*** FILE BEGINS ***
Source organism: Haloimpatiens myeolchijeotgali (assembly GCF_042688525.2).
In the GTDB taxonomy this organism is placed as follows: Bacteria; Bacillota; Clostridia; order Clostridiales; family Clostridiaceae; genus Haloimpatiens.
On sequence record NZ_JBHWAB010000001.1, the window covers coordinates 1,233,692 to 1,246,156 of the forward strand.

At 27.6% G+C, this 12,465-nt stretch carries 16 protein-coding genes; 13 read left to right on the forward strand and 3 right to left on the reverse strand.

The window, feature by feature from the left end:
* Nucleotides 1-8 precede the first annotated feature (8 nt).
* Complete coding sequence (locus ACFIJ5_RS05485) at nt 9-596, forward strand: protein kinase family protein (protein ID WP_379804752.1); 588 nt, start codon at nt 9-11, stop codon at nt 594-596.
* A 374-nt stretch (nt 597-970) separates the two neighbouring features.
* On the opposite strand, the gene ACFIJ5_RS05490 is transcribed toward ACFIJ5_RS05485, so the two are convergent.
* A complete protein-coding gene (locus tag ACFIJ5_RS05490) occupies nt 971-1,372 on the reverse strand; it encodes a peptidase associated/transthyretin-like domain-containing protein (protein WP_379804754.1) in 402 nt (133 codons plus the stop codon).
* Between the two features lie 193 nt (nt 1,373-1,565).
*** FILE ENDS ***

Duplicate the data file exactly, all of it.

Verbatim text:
Source organism: Haloimpatiens myeolchijeotgali (assembly GCF_042688525.2).
In the GTDB taxonomy this organism is placed as follows: Bacteria; Bacillota; Clostridia; order Clostridiales; family Clostridiaceae; genus Haloimpatiens.
On sequence record NZ_JBHWAB010000001.1, the window covers coordinates 1,233,692 to 1,246,156 of the forward strand.

At 27.6% G+C, this 12,465-nt stretch carries 16 protein-coding genes; 13 read left to right on the forward strand and 3 right to left on the reverse strand.

The window, feature by feature from the left end:
* Nucleotides 1-8 precede the first annotated feature (8 nt).
* Complete coding sequence (locus ACFIJ5_RS05485) at nt 9-596, forward strand: protein kinase family protein (protein ID WP_379804752.1); 588 nt, start codon at nt 9-11, stop codon at nt 594-596.
* A 374-nt stretch (nt 597-970) separates the two neighbouring features.
* On the opposite strand, the gene ACFIJ5_RS05490 is transcribed toward ACFIJ5_RS05485, so the two are convergent.
* A complete protein-coding gene (locus tag ACFIJ5_RS05490) occupies nt 971-1,372 on the reverse strand; it encodes a peptidase associated/transthyretin-like domain-containing protein (protein WP_379804754.1) in 402 nt (133 codons plus the stop codon).
* Between the two features lie 193 nt (nt 1,373-1,565).